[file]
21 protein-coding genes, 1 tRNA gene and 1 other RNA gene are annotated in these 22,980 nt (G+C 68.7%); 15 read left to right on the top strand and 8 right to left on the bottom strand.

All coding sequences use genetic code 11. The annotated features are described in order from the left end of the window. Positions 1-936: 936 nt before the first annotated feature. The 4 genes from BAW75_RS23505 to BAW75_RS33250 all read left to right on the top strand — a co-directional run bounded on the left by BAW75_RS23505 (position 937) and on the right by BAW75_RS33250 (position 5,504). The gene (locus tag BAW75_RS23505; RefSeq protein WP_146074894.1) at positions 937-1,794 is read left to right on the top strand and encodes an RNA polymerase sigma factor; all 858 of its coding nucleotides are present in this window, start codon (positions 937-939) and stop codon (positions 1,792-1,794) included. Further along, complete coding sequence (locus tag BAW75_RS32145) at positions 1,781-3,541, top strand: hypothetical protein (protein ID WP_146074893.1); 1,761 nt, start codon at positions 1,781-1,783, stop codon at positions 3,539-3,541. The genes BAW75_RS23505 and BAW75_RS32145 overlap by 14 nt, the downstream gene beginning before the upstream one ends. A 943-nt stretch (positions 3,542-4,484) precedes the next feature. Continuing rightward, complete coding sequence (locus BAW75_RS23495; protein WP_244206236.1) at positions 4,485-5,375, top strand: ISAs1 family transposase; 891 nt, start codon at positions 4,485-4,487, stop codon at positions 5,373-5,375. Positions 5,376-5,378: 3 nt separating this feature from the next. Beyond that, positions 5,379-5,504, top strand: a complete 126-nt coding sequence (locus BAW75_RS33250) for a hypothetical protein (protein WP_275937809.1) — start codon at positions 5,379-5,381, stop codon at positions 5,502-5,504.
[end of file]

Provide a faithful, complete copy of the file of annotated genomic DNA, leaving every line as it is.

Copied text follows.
21 protein-coding genes, 1 tRNA gene and 1 other RNA gene are annotated in these 22,980 nt (G+C 68.7%); 15 read left to right on the top strand and 8 right to left on the bottom strand.

All coding sequences use genetic code 11. The annotated features are described in order from the left end of the window. Positions 1-936: 936 nt before the first annotated feature. The 4 genes from BAW75_RS23505 to BAW75_RS33250 all read left to right on the top strand — a co-directional run bounded on the left by BAW75_RS23505 (position 937) and on the right by BAW75_RS33250 (position 5,504). The gene (locus tag BAW75_RS23505; RefSeq protein WP_146074894.1) at positions 937-1,794 is read left to right on the top strand and encodes an RNA polymerase sigma factor; all 858 of its coding nucleotides are present in this window, start codon (positions 937-939) and stop codon (positions 1,792-1,794) included. Further along, complete coding sequence (locus tag BAW75_RS32145) at positions 1,781-3,541, top strand: hypothetical protein (protein ID WP_146074893.1); 1,761 nt, start codon at positions 1,781-1,783, stop codon at positions 3,539-3,541. The genes BAW75_RS23505 and BAW75_RS32145 overlap by 14 nt, the downstream gene beginning before the upstream one ends. A 943-nt stretch (positions 3,542-4,484) precedes the next feature. Continuing rightward, complete coding sequence (locus BAW75_RS23495; protein WP_244206236.1) at positions 4,485-5,375, top strand: ISAs1 family transposase; 891 nt, start codon at positions 4,485-4,487, stop codon at positions 5,373-5,375. Positions 5,376-5,378: 3 nt separating this feature from the next. Beyond that, positions 5,379-5,504, top strand: a complete 126-nt coding sequence (locus BAW75_RS33250) for a hypothetical protein (protein WP_275937809.1) — start codon at positions 5,379-5,381, stop codon at positions 5,502-5,504.